As science advances, perceptions change and progress takes place, the requirement of the end user changes as well.

Isn’t it pertinent then to regularly re-evaluate the relevance of an existing design in its current context? Especially if it is one that has been around for a while?

This is what ignites the flame of innovation. Here are three examples of re-branding done intelligently and that spark a deep connect with their respective audiences.

Towards Inclusivity – The International Symbol for Access (ISA)

As the ISA – a white figure in a wheelchair against a blue background – celebrates its 50th anniversary this year, McCann London has launched its Visibility93 campaign to address the sign’s relevance in today’s context.

Over the past 50 years, advances in science and people’s perceptions have led to us as a society slowly recognising that a person in a wheelchair is not necessarily indicative of someone with a disability. From physical disabilities like arthritis to mental ones such as schizophrenia, ‘invisible’ disabilities can often be overlooked and suitable access denied. The Visibility93 campaign was launched by McCann to shed light on this and to reimagine the sign as one that is more inclusive.

The Visability93 campaign includes a suite of custom typeface that can be freely downloaded from the campaign website, as can a free poster, to raise awareness of the same.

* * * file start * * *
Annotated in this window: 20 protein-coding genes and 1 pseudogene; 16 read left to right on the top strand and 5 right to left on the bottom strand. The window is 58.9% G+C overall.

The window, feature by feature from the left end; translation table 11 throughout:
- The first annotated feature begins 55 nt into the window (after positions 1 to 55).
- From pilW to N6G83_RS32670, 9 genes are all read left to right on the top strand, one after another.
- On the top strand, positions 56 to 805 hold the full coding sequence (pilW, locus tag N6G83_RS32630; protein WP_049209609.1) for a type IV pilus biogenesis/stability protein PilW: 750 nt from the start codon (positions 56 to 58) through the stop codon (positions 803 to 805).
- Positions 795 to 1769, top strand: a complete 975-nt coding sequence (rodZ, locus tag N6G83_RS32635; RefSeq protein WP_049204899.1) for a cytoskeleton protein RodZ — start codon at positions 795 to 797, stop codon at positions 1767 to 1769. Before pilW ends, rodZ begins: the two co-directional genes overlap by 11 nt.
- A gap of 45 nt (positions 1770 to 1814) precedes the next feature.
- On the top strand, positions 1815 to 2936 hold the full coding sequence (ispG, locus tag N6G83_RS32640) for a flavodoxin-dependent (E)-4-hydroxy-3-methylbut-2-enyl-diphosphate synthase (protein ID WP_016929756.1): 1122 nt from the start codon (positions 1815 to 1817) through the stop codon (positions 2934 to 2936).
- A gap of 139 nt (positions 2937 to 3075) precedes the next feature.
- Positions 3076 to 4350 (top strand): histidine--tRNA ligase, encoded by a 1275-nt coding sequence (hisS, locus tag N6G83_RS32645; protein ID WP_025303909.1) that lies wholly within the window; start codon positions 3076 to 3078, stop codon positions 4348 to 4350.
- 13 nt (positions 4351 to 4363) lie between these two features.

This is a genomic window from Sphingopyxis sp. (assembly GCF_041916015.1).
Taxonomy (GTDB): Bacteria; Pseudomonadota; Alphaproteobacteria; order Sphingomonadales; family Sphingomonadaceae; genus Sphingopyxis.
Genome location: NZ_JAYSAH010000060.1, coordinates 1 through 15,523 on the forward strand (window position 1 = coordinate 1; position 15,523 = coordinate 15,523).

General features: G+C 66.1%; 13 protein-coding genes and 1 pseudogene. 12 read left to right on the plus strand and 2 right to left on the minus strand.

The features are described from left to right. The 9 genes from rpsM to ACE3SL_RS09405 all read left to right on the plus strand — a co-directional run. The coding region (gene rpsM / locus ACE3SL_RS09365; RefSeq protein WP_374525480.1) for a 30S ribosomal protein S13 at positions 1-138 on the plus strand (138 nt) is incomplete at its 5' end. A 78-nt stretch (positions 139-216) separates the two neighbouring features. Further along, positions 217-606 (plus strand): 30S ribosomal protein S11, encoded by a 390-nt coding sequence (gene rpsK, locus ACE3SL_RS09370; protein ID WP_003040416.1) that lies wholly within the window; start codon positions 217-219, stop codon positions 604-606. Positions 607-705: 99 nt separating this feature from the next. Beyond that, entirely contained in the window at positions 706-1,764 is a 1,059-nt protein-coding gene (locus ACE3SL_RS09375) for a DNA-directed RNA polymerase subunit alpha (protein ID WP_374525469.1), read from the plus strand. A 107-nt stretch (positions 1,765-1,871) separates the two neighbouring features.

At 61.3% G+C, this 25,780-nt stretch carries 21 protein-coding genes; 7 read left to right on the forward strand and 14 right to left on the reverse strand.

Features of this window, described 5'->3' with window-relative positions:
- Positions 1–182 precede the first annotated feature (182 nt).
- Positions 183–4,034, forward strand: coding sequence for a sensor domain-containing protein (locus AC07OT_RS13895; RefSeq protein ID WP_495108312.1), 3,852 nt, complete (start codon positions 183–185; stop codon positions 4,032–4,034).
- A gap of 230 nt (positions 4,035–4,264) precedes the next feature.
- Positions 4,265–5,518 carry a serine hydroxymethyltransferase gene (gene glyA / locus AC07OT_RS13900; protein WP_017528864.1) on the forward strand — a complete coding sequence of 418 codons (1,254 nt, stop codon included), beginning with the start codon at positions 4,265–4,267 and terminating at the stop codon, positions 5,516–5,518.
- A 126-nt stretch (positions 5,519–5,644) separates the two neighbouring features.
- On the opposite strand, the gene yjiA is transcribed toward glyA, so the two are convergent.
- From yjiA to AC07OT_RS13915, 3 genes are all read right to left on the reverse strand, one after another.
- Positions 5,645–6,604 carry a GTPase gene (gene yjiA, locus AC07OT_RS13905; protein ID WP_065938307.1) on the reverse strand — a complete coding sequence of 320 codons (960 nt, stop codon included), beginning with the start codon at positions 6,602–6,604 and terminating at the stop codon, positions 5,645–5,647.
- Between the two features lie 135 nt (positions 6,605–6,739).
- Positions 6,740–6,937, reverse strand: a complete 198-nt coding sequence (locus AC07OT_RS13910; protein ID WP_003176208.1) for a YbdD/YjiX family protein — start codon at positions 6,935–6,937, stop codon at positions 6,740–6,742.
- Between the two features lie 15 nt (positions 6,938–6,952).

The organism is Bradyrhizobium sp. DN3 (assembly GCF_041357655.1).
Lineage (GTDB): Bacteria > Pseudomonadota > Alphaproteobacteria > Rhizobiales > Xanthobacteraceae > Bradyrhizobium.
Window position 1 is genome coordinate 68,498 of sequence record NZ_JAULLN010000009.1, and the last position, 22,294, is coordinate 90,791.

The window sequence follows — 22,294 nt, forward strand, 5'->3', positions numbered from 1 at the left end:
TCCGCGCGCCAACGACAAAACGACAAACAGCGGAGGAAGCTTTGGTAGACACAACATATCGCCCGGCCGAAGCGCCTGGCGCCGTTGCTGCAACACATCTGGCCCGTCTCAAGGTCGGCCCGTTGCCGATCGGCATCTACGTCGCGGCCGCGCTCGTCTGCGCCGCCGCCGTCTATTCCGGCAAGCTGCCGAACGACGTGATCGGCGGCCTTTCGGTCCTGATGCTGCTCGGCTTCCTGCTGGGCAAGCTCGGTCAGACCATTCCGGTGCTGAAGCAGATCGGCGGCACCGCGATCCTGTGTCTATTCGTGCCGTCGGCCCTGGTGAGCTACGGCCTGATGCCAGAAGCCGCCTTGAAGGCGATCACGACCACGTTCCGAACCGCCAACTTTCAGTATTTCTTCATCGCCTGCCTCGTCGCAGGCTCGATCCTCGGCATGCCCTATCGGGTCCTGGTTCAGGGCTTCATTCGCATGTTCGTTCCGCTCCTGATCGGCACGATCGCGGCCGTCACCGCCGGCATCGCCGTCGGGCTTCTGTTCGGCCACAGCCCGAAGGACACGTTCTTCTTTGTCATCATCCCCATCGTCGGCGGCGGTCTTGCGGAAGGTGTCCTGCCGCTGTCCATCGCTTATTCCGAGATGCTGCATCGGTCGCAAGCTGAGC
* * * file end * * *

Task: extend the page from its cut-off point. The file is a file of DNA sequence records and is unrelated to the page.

Why the number 93? According to Sport England, 93% of the people living with disabilities do not in fact use a wheelchair. McCann wanted to draw focus to this eye-opening statistic.

The original disability sign, designed by Danish student Susanne Koefoed in 1968 played a huge role in raising awareness and promoting empathy, acceptance and a change in perception. But even the best of designs must take heed of the zeitgeist and readapt itself to become meaningful and relevant in its current context.

Making Growth Fun – Social Mobility Foundation

The Social Mobility Foundation in England, is a charity that works towards improving the lives of young people from low income and minority sections of society, by helping them gain an entry into good universities and on to the career paths of their choice.

Jones Knowles Ritchie (JKR), which worked on the project for free, has rebranded the organisation to be more in tune with the target audience – a young, Internet savvy, always-online community. The new identity is playful and inclusive.

Keeping in mind that online platforms are a big marketing channel for the organisation, JKR developed animated branding, which you can see below – it’s playful, attractive, clever and representative of upward mobility. The missing ‘o’ concept was extended to promotional and marketing material.

The firm was also cleverly able to transfer the missing ‘o’ concept into static print material, such as posters, brochures and t-shirts.